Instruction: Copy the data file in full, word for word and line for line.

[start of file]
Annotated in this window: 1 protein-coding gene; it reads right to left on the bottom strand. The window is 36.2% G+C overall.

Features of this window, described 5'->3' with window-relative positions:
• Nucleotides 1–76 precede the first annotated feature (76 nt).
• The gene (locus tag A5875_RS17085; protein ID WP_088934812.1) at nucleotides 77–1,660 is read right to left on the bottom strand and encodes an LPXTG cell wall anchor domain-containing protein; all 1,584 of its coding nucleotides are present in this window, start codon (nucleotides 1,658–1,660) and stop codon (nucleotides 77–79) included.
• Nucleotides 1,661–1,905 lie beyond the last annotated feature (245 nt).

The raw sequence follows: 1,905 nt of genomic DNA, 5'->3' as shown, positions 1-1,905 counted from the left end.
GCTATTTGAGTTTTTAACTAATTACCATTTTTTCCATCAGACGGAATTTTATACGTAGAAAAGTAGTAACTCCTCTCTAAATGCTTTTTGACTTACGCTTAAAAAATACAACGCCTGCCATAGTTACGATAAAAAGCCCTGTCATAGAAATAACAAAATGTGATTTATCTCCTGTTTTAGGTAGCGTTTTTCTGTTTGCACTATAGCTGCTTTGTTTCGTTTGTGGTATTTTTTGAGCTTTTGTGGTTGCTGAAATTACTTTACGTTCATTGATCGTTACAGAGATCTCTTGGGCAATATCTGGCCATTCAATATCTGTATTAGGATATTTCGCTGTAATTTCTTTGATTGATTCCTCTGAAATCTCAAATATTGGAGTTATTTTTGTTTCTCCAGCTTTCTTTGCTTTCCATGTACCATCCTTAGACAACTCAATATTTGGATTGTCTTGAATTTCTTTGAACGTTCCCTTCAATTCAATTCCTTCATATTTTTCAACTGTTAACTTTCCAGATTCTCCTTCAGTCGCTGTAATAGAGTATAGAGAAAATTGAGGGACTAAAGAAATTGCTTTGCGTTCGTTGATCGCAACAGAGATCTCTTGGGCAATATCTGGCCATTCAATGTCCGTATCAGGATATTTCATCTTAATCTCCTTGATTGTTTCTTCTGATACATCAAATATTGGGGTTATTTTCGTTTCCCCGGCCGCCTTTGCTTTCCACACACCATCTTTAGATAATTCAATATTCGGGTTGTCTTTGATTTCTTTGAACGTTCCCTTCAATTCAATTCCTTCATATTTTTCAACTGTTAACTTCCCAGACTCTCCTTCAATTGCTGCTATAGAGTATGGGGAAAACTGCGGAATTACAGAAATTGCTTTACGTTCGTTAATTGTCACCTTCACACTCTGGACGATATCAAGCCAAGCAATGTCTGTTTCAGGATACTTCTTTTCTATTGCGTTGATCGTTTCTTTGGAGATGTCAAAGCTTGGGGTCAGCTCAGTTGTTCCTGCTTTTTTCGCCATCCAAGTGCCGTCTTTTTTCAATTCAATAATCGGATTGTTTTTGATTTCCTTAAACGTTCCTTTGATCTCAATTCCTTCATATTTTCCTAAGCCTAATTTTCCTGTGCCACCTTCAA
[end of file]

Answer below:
Annotated in this window: 1 protein-coding gene; it reads right to left on the bottom strand. The window is 36.2% G+C overall.

Features of this window, described 5'->3' with window-relative positions:
• Nucleotides 1–76 precede the first annotated feature (76 nt).
• The gene (locus tag A5875_RS17085; protein ID WP_088934812.1) at nucleotides 77–1,660 is read right to left on the bottom strand and encodes an LPXTG cell wall anchor domain-containing protein; all 1,584 of its coding nucleotides are present in this window, start codon (nucleotides 1,658–1,660) and stop codon (nucleotides 77–79) included.
• Nucleotides 1,661–1,905 lie beyond the last annotated feature (245 nt).

The raw sequence follows: 1,905 nt of genomic DNA, 5'->3' as shown, positions 1-1,905 counted from the left end.
GCTATTTGAGTTTTTAACTAATTACCATTTTTTCCATCAGACGGAATTTTATACGTAGAAAAGTAGTAACTCCTCTCTAAATGCTTTTTGACTTACGCTTAAAAAATACAACGCCTGCCATAGTTACGATAAAAAGCCCTGTCATAGAAATAACAAAATGTGATTTATCTCCTGTTTTAGGTAGCGTTTTTCTGTTTGCACTATAGCTGCTTTGTTTCGTTTGTGGTATTTTTTGAGCTTTTGTGGTTGCTGAAATTACTTTACGTTCATTGATCGTTACAGAGATCTCTTGGGCAATATCTGGCCATTCAATATCTGTATTAGGATATTTCGCTGTAATTTCTTTGATTGATTCCTCTGAAATCTCAAATATTGGAGTTATTTTTGTTTCTCCAGCTTTCTTTGCTTTCCATGTACCATCCTTAGACAACTCAATATTTGGATTGTCTTGAATTTCTTTGAACGTTCCCTTCAATTCAATTCCTTCATATTTTTCAACTGTTAACTTTCCAGATTCTCCTTCAGTCGCTGTAATAGAGTATAGAGAAAATTGAGGGACTAAAGAAATTGCTTTGCGTTCGTTGATCGCAACAGAGATCTCTTGGGCAATATCTGGCCATTCAATGTCCGTATCAGGATATTTCATCTTAATCTCCTTGATTGTTTCTTCTGATACATCAAATATTGGGGTTATTTTCGTTTCCCCGGCCGCCTTTGCTTTCCACACACCATCTTTAGATAATTCAATATTCGGGTTGTCTTTGATTTCTTTGAACGTTCCCTTCAATTCAATTCCTTCATATTTTTCAACTGTTAACTTCCCAGACTCTCCTTCAATTGCTGCTATAGAGTATGGGGAAAACTGCGGAATTACAGAAATTGCTTTACGTTCGTTAATTGTCACCTTCACACTCTGGACGATATCAAGCCAAGCAATGTCTGTTTCAGGATACTTCTTTTCTATTGCGTTGATCGTTTCTTTGGAGATGTCAAAGCTTGGGGTCAGCTCAGTTGTTCCTGCTTTTTTCGCCATCCAAGTGCCGTCTTTTTTCAATTCAATAATCGGATTGTTTTTGATTTCCTTAAACGTTCCTTTGATCTCAATTCCTTCATATTTTCCTAAGCCTAATTTTCCTGTGCCACCTTCAA